Hitchhiker’s guide to hitchhiking
I was listening to the Freakonomics podcast recently. Specifically, an episode about hitchhiking. They speculate about the various reasons that hitchhiking has largely gone away. It’s a great episode; check it out. But an important detail was brought up: many people drive around in mostly empty cars. That is, a typical car has capacity for 4 passengers, but only usually carries 1. This means that there’s a lot of wasted capacity.
On the day I write this, I am currently recovering from a medical issue that prevents me from driving. I’m sure there are many others in a similar situation: they have no car, no license, a medical condition, etc, that prevents them from driving themselves. Compare this to all the wasted capacity, and you have a market inefficiency (or a market opportunity, depending on how you look at it).
One of the problems with hitchhiking your person around is unreliability. Maybe I can hitch a ride to Chipotle, but will I be able to hitch back, all within a reasonable time? But what if my burrito could hitch a ride instead of me? There are many food delivery services in Columbus, but few are suitable or affordable for a single person’s meal. So, I posed my idea to Twitter.
I soon received a response that there’s a service called Zaarly, that could act very much like a service that I imagined. I placed a somewhat silly order: $10 to deliver me a Chipotle burrito. I say silly because Zaarly looks like a new service, has very few participants, not to mention I was asking for someone to deliver a burrito to me for about $3 in profit. However, if there were a critical mass of Zaarly users, then there’s gotta be at least one user already going to be driving near both a Chipotle and my house anyway, then the $3 is almost free money for someone with a mostly empty car. And this could work not just for food, but for anything that needs delivery: documents, groceries, anything. Or maybe there’s some sort of crediting that could (hypothetically) happen: you deliver to me today, and you’ll get one free delivery credit to use later, or something like that. This is similar to the concept of “slugging“, or ad-hoc carpooling, as mentioned in the Freakonomics podcast episode, except it’s stuff instead of people.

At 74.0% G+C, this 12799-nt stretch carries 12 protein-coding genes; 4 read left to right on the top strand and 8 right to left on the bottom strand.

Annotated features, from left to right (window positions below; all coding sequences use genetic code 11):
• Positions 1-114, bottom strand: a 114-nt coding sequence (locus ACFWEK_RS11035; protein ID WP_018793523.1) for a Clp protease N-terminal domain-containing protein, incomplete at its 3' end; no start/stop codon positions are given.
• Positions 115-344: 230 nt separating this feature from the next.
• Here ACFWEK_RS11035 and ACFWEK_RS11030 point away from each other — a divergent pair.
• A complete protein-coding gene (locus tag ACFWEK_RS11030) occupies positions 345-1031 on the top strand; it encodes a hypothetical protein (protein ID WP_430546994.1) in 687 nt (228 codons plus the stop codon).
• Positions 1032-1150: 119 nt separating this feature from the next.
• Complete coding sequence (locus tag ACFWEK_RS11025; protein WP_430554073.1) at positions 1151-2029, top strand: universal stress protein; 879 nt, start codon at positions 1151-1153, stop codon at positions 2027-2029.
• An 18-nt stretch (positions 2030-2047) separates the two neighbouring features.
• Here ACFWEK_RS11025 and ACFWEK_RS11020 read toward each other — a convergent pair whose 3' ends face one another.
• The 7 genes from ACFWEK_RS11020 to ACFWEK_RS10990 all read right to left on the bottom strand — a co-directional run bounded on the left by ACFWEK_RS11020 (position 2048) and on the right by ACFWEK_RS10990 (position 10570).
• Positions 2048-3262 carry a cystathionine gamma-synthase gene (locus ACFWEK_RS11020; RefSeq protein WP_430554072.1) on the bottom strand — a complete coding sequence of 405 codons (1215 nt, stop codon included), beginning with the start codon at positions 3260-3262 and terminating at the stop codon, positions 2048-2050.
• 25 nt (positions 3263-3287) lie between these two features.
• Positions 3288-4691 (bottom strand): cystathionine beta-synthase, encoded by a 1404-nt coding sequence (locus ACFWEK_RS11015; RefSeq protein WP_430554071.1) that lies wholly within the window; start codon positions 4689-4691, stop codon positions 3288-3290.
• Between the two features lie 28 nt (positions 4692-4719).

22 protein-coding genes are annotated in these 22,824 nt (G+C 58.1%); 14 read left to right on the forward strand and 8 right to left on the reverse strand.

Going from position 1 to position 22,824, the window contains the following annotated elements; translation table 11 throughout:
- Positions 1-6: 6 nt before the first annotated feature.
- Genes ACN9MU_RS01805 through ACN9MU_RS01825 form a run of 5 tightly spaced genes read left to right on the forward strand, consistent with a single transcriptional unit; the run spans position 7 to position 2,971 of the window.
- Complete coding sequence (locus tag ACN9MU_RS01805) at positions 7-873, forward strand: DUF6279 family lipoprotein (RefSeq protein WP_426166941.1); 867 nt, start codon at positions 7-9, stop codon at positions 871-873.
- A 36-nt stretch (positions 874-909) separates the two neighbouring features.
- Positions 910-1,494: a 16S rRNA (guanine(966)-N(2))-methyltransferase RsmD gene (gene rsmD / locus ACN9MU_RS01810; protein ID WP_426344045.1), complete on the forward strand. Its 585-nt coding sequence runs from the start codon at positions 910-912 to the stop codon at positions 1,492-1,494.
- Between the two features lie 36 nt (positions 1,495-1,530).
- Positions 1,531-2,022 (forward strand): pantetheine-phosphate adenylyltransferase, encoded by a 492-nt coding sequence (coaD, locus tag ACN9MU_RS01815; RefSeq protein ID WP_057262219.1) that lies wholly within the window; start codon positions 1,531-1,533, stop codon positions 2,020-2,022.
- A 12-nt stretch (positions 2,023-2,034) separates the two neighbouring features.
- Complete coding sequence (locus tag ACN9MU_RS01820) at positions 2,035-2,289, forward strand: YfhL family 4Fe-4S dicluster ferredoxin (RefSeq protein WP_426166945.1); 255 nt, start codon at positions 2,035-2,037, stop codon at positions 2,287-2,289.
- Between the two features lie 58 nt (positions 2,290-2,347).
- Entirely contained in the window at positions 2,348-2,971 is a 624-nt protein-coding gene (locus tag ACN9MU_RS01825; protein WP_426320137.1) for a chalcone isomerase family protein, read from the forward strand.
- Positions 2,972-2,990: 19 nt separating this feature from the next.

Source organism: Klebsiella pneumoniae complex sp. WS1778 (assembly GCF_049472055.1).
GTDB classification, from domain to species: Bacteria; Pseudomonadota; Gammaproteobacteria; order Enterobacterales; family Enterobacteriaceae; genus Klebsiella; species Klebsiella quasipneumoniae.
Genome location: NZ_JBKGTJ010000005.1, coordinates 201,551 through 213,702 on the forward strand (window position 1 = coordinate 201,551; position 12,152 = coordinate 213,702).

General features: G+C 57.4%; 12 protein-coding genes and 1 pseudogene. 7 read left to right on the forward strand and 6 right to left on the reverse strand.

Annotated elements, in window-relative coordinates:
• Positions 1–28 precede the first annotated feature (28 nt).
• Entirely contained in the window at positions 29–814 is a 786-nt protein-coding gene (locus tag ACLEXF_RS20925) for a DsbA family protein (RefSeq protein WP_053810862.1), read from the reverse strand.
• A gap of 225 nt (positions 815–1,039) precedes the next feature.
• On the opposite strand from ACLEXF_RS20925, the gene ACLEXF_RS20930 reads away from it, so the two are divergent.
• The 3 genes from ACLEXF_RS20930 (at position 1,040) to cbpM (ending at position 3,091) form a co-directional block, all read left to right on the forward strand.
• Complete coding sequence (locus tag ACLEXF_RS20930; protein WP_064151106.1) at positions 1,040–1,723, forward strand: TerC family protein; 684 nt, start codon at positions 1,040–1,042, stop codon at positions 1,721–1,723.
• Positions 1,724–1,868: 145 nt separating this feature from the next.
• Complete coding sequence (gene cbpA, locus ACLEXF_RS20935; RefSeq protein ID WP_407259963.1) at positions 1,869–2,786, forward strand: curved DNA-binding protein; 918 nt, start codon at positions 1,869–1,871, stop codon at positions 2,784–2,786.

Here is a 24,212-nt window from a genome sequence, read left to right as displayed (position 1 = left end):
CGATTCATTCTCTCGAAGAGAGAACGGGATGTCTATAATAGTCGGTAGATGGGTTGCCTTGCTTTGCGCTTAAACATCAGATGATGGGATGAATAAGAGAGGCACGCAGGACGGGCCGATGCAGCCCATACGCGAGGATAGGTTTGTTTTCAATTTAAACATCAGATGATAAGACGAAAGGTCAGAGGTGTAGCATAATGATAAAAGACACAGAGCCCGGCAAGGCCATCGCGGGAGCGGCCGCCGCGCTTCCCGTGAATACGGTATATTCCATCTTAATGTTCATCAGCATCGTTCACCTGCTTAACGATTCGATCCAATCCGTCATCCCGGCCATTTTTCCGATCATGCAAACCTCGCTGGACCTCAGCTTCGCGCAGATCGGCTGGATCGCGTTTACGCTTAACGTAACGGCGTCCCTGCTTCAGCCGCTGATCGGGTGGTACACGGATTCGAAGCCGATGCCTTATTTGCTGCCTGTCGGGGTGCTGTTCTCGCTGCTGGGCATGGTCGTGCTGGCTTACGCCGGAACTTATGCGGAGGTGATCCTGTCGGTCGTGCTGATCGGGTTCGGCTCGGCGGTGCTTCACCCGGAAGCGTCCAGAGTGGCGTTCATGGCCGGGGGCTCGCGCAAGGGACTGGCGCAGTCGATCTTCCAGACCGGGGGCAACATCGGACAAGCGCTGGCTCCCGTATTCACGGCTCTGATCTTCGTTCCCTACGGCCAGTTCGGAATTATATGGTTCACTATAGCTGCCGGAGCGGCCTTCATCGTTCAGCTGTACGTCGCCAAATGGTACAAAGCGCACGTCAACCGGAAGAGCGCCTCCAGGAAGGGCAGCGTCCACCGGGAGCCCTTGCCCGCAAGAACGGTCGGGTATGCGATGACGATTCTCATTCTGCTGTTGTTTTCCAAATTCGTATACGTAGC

Realistically, Zaarly hasn’t reached this level of critical mass, at least not in Columbus. I shouldn’t have gotten my burrito. Some smart aleck placed a $40 bid to make this point.
Fortunately for me, the CEO of Zaarly Columbus decided to make his own point: that Zaarly is a business that cares about and needs customers (like me) to be successful, and he accepted and delivered my $10 Chipotle burrito offer. I’m not saying he’s going to be your personal Chipotle delivery man for $3 a pop (I tipped him a little more, by the way , but I’m saying in cities bursting with commuters (like Columbus), let’s put our wasted capacity to work, and start using Zaarly!